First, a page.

September 14, 2015 at 12:30 am #9389gldntbkParticipant
Hi Dr. Warren –
Thank you so much for all you do here. Your help with my last question was greatly appreciated (and your advice on how to tell my last partner that he had to have given me this was spot on. The conversation went as well as it possibly could have gone. Thank you for your help there.) So my next question….
It’s been a month since I was diagnosed, and I am really struggling emotionally with this. (which I understand is normal.) The thing that’s helped me since getting diagnosed is learning as much as I can about the disease and what I can do to manage it. I’ve done a lot of research online about ways to prevent outbreaks. Many sites have a give a list of “Yes” foods that help prevent outbreaks and “No” foods that can cause them. I’ve been eating strictly by the “yes” foods and have not had a second outbreak (but I’m also on 500 mg / day of Valtrex).
The thing is, I’m sick of eating the “Yes” foods (I think if I eat another egg white, I am going to start clucking), and I am really missing the “No” foods. Seeing other people drink coffee, eat chocolate, almonds, bread, etc has been really hard, and it’s been one of the many ways that I now know my life will be forever altered by this disease. In an effort to start to feel like a normal person again, the other night I decided to treat myself and eat fish tacos (fried, so on the “no” list)….while I enjoyed them while I was eating them, I was up all night stressed out and worrying about my little dinner splurge causing an outbreak.
The Type-A part of me wants to keep eating by “the list,” but the other part of me wonders if the cons of eating by the list (ie: the mental impact) outweigh the pros (ie: preventing outbreaks). I wonder if “the list” I’m going off of is more restrictive than it really needs to be to prevent outbreaks. I’ve already lost several (16) pounds in the last month since I started eating by the list, and I don’t want to loose any more. Is there any scientific information about foods that can prevent vs foods that can cause outbreaks?
Thanks so much
September 15, 2015 at 4:27 pm #9404Terri WarrenKeymaster
There is absolutely not a single shred of evidence that any food high or low in any compound has anything to do with actual herpes IN PEOPLE. There may be some evidence indicating certain compounds in THE LAB might encourage or discourage herpes virus growth, but that has not been shown to be true in humans when put into practice. Individuals will say this and that works for them, but that’s very different than science, right?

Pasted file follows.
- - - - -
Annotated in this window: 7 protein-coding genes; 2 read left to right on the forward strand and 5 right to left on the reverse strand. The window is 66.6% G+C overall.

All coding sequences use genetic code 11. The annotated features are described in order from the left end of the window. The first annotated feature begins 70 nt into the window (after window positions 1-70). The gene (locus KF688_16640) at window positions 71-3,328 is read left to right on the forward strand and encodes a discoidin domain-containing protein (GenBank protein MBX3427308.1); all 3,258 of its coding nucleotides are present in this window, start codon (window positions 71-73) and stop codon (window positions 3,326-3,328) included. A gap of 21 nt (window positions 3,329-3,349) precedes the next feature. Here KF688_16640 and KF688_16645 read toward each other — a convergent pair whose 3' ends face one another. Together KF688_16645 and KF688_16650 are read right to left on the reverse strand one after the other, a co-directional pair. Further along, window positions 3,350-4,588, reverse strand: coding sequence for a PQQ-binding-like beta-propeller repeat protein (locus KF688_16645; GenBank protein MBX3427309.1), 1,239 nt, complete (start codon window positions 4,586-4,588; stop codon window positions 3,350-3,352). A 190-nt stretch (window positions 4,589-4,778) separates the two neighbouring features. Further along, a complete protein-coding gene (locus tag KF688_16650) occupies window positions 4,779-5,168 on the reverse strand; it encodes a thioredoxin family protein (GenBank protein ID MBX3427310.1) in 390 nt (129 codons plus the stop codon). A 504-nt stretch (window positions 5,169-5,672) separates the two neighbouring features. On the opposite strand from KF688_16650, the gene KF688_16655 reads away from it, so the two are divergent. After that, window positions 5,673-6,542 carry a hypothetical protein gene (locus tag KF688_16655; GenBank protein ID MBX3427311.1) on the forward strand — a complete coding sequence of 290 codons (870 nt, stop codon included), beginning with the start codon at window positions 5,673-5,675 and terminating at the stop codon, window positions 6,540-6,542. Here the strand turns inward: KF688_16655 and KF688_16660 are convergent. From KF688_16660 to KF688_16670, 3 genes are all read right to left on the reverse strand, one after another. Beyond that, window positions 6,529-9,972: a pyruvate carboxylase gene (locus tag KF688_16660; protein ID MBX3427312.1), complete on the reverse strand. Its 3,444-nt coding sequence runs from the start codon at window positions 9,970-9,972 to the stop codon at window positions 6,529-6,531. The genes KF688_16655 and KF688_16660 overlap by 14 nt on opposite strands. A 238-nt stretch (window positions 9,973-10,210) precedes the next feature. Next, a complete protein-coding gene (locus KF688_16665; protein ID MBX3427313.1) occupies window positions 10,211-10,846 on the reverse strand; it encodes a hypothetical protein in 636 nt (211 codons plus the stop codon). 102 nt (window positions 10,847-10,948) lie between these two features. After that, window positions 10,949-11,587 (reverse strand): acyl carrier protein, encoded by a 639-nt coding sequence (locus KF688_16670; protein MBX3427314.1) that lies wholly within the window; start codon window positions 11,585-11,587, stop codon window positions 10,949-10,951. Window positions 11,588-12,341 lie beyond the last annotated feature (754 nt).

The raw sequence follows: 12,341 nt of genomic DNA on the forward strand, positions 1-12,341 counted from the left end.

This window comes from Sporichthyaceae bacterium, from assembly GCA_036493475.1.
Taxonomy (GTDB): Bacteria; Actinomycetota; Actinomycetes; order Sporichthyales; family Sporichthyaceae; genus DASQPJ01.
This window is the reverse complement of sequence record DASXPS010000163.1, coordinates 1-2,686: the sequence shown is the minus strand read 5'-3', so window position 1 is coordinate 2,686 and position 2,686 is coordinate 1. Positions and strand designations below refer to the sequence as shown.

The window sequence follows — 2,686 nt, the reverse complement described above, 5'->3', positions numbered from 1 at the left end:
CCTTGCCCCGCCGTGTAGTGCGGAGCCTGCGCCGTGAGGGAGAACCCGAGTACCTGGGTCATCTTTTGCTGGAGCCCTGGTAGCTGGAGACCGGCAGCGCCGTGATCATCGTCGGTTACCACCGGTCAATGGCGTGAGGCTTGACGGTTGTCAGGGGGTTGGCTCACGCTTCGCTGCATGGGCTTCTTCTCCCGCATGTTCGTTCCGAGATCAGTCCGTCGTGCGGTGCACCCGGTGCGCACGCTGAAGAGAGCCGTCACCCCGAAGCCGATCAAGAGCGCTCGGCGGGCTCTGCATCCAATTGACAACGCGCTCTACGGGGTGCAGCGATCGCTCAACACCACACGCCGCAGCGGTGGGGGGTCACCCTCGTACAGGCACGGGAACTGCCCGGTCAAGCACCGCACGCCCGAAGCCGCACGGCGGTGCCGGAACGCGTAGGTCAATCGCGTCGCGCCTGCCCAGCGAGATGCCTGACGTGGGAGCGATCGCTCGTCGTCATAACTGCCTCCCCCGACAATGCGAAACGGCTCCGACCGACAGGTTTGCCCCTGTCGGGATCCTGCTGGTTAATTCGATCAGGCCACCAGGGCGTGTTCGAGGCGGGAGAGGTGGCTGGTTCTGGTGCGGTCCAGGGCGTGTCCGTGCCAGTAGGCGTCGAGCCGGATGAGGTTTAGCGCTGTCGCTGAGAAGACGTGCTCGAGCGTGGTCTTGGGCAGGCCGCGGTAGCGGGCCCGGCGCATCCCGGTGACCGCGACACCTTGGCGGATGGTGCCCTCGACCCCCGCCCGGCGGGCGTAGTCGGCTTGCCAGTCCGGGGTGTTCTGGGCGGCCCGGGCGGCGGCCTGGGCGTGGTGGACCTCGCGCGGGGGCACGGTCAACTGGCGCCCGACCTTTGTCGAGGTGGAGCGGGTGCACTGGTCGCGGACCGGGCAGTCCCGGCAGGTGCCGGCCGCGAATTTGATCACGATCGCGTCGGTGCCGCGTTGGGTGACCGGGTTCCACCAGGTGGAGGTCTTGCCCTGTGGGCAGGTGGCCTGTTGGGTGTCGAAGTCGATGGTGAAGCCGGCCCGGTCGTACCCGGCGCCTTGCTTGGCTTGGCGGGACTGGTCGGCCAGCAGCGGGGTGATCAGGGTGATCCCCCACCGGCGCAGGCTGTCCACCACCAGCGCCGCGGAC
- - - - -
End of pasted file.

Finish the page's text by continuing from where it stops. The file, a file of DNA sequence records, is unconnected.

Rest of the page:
So I say eat whatever you like. If you have an outbreak, you do, treat it and move on. I’m not certain, but did I recall that you have HSV 1?
Glad the conversation went well, good job!
September 17, 2015 at 6:27 pm #9459gldntbkParticipant
No, the guy I was dating gave me HSV2 right before he broke up with me. I’m the one with the “perfect trifecta” of the negative IGG test at the beginning of the relationship, a positive culture test a few weeks later and a positive IGG test right after that.
As unfortunate as this entire experience has been, I will say that having the data that shows he gave it to me made the conversation much less painful and is saving me from a lifetime of wondering where I got this. But the diagnosis in itself is the kind of news that rearranges your life (or it has been for me), and I am having the hardest time dealing with the emotional side of this. Maybe being a little less restrictive in my diet will help. I’m going to think about integrating a few of the “no” foods back in. I’m just very cautious because my first outbreak was terrible, and I don’t think I’m mentally capable of handling another one right now…
Thank you for all that you do. This forum and your book have been most helpful as I try to navigate my new life.
September 18, 2015 at 8:12 am #9470Terri WarrenKeymaster
aaah, yes, now I remember. When the follow up questions get separated from the original one, I can’t track it.
It will take time to get back to normal psychological functioning and you may always be unhappy about having herpes. But if you let yourself grieve for a while and then start working actively on thinking differently about this, you will, I believe, start feeling differently.
The first outbreak is almost always the worst for people, so don’t assume that future outbreaks will be like this.
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